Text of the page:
Lougheed House‘s new exhibit, Collecting Culinaria, offers a glimpse of food history through cookbooks and domestic manuals. From an 80-year-old piece of preserved fruitcake to a 1930s-era Palliser Hotel dinner menu, the collection is a rare opportunity to explore the cooking of the past. Here are a few of the exhibit’s most interesting recipes to look for.
It isn’t hard to figure out that this recipe comes from the height of Beatlemania. The sugary ode to Paul, John, Ringo and George calls for chocolate dough decoration in the shapes of the Fab Four’s faces.
For the most dedicated cooks only, these desserts involve an elaborate process of freezing a pureed blend of fruits and berries, then sculpting it into an architectural arrangement – some towering above the serving platter. Figuring out how to eat it might take just as much effort as making it.
Nellie McClung’s Dumpling Stew
This recipe, “courtesy of Mrs. Nellie McClung,” promises to make stew fit to serve your company during wartime rationing. Regular beef or chicken stew moves to “the right side of the tracks” with the addition of some simple dumplings.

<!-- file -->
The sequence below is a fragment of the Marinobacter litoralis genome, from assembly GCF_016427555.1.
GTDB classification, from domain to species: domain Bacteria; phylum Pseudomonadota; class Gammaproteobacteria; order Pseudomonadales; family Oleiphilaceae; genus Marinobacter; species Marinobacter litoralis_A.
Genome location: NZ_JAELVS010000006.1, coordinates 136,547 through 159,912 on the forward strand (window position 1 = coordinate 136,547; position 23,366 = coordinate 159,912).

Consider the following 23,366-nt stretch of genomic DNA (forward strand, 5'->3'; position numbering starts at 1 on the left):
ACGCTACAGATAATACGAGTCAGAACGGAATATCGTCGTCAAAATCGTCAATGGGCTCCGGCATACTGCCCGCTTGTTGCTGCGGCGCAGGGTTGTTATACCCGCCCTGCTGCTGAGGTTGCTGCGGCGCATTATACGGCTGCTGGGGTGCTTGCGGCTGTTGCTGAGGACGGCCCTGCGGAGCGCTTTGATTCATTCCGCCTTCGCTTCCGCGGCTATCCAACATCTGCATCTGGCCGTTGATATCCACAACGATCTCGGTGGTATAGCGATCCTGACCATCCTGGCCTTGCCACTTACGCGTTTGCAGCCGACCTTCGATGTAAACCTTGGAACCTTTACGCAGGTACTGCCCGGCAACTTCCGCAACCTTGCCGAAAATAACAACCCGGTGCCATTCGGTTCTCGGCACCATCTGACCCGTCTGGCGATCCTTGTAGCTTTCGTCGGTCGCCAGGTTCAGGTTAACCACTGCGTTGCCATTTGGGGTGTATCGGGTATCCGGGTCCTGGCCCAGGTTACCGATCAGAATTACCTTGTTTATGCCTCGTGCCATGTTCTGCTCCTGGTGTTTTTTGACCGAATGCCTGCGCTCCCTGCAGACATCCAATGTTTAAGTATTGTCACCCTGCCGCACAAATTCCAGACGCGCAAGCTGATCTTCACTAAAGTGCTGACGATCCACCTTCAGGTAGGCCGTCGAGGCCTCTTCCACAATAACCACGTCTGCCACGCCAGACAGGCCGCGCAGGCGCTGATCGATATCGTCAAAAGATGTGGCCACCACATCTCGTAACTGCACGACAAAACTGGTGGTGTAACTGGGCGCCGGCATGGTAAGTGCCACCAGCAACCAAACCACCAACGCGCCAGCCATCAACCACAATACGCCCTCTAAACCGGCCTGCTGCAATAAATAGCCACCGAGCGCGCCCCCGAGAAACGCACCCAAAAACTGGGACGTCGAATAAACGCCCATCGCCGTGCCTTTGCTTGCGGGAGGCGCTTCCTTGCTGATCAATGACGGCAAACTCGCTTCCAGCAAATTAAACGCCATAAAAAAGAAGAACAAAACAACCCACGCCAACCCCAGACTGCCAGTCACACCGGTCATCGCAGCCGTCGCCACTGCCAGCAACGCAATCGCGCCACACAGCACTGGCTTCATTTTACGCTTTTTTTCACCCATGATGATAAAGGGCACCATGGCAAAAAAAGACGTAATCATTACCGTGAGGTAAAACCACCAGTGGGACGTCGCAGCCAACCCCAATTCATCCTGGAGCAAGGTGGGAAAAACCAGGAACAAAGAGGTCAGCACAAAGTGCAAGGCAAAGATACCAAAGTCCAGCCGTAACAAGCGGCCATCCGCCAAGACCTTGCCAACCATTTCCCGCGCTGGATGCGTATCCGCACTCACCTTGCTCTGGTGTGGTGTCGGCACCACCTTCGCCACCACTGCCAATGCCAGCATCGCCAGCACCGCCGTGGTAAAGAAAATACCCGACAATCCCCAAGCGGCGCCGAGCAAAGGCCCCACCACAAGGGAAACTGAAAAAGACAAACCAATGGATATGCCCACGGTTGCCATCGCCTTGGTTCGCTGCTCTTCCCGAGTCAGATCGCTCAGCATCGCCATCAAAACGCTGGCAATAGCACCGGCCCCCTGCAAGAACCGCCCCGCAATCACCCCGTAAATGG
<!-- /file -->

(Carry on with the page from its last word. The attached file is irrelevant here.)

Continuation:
Drinks from the Savoy Cocktail Book
The Savoy Cocktail Book might just be one of the collection’s most useful pieces. Published in 1930, it’s a compilation of classic cocktail recipes that are still relevant today, like the Ink Street Cocktail, a variation on today’s whiskey sour, with equal parts whiskey, orange juice and lemon juice.
If you prefer to stick to chicken, it might be best to leave this dish in the past. The meat pie’s finishing touch calls for whole pigeon’s feet, topping the meat pie as a decorative flourish.
Collecting Culinaria is on display at the Lougheed House until October 5. (707 13 Ave. S.W., 403-244-6354, lougheedhouse.com)